In that respect I am like Peter: worried about appearances; more concerned with how things look than in comprehending the message. It’s a common problem, I think. It is easy to be distracted by insignificant details and miss out on what’s important.
The Lord told Peter that he would come to understand the event later and, when he rejoined them at the table explained it to the disciples. It was an embodiment of his Message: there was no greater or lesser within the community, no single best and brightest, no Christian “elite.” None was superior to another: each was to be a servant of all, ever-seeking to bless, to heal, to encourage, to help. Jesus’ followers would be known by their love for one another.
We are to comfort and care for one another even if it causes us to appear foolish or lose status in the eyes of our culture or community. What matters is that we love one another.
In some ways that is the easiest and simplest part of the message. Most Christians understand that we are called to be people of compassion: we are to care for others, to seek to bring health and healing and comfort to those in need. (This isn’t to say we always live into that truth — only that we are well-aware of it.) And there is more to the story; we will find it on the other side of the basin of water.
In washing his disciples’ feet, Jesus was confirming and affirming our part in His Story — not only as doers of the word, but as hearers: as recipients of the Lord’s compassion and care. We are blessed and cherished children of God.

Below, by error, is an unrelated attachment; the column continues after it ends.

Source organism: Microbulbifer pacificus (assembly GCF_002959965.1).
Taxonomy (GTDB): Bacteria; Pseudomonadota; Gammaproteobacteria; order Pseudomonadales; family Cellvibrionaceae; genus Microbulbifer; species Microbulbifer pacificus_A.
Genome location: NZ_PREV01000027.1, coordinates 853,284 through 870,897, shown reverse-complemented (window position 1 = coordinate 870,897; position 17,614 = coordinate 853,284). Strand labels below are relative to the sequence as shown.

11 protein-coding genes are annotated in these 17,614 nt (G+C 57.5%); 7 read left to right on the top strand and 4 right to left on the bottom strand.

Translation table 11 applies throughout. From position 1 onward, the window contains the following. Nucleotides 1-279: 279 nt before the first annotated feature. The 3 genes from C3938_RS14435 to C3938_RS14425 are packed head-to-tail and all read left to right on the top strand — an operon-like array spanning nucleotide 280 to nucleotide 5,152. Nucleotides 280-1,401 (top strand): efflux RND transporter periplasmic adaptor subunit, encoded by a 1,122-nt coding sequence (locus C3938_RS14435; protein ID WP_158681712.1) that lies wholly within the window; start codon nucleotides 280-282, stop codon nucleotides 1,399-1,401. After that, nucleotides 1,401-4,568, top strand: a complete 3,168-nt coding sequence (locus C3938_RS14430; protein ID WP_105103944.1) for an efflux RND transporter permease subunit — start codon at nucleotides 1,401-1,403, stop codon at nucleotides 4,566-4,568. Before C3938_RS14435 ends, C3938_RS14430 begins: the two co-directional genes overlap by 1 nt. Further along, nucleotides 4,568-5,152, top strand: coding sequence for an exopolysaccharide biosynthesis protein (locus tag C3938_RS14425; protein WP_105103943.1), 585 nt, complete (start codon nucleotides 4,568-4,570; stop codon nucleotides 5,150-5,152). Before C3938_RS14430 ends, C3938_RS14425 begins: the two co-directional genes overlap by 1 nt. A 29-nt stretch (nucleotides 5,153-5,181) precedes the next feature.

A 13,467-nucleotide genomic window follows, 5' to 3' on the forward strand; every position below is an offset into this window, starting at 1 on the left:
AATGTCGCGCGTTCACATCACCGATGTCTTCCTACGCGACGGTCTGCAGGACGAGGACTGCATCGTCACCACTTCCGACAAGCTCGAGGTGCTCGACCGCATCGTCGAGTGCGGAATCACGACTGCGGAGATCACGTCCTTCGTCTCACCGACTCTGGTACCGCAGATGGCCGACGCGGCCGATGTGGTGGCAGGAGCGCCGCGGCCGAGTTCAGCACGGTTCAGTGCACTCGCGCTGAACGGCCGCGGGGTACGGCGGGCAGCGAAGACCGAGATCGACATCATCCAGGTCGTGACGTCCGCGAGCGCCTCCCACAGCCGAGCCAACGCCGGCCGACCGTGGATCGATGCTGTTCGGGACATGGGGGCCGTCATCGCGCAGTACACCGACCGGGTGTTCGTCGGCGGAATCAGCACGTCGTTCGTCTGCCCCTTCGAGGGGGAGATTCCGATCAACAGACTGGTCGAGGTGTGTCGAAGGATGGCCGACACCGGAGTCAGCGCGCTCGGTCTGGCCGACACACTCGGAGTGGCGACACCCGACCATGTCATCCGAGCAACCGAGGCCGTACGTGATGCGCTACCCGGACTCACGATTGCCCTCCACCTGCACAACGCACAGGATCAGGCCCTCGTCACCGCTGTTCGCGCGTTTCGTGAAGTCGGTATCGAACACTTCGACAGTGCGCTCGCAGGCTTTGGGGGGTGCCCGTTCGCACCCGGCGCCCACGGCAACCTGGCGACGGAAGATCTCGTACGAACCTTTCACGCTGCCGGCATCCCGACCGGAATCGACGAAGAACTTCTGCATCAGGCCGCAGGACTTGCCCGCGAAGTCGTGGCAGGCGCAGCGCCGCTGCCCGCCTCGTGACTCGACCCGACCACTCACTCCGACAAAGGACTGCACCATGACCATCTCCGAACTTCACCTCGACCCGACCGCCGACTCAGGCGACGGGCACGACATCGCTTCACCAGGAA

Imagine the variety of feet that Jesus looked upon that day! Old and young, weak and strong, bent and bruised, scraped and scarred; aching, weary, dirty, dusty, smelly. And all of those who were there were held tenderly in Christ’s hands, cleansed, and blessed for the Journey. No one was excluded. All were washed.
We are blessed and cherished children of God; just as we are.
The spectacle of Jesus kneeling at their feet was a lesson his disciples would never forget; due, in part, to the discomfort and embarrassment it evoked. We tend to recall — often long after the fact, in late-night reveries — those cringe-inducing moments when we have been caught short: confused, ill at ease, uncertain what to do; stumbling, bumbling, and generally looking foolish. (Why aren’t our successes as easy to remember?)
That’s precisely what Jesus tells Peter: “Later on you’ll understand what this is all about.” It will take time for the disciples to realize why Jesus washed their feet, and why he did it at that time: in the last few days before the crucifixion. He wanted it to be remembered and reflected upon, over and over again; he wanted to imprint on their memories this essential aspect of the Gospel: that we understand not only our part in the Work, but our place in God’s heart.
We are blessed and cherished children of God; just as we are.
We are blessed and cherished children of God; just as we are. Even — perhaps especially! — when we are confused, distressed, disappointed, dissatisfied. We are none of us perfect: only perfectly loved. When our focus is exclusively on our failings and flaws, we are blind to the presence of the One who loves us utterly, though He is right in front of us.
In His great compassion, Jesus washed the feet of all who were there, even Judas. Nothing can separate us from the love of God.You are a blessed and cherished child of God; just as you are.
May Christ’s grace and healing love abound,
Imagine that Jesus is washing your feet.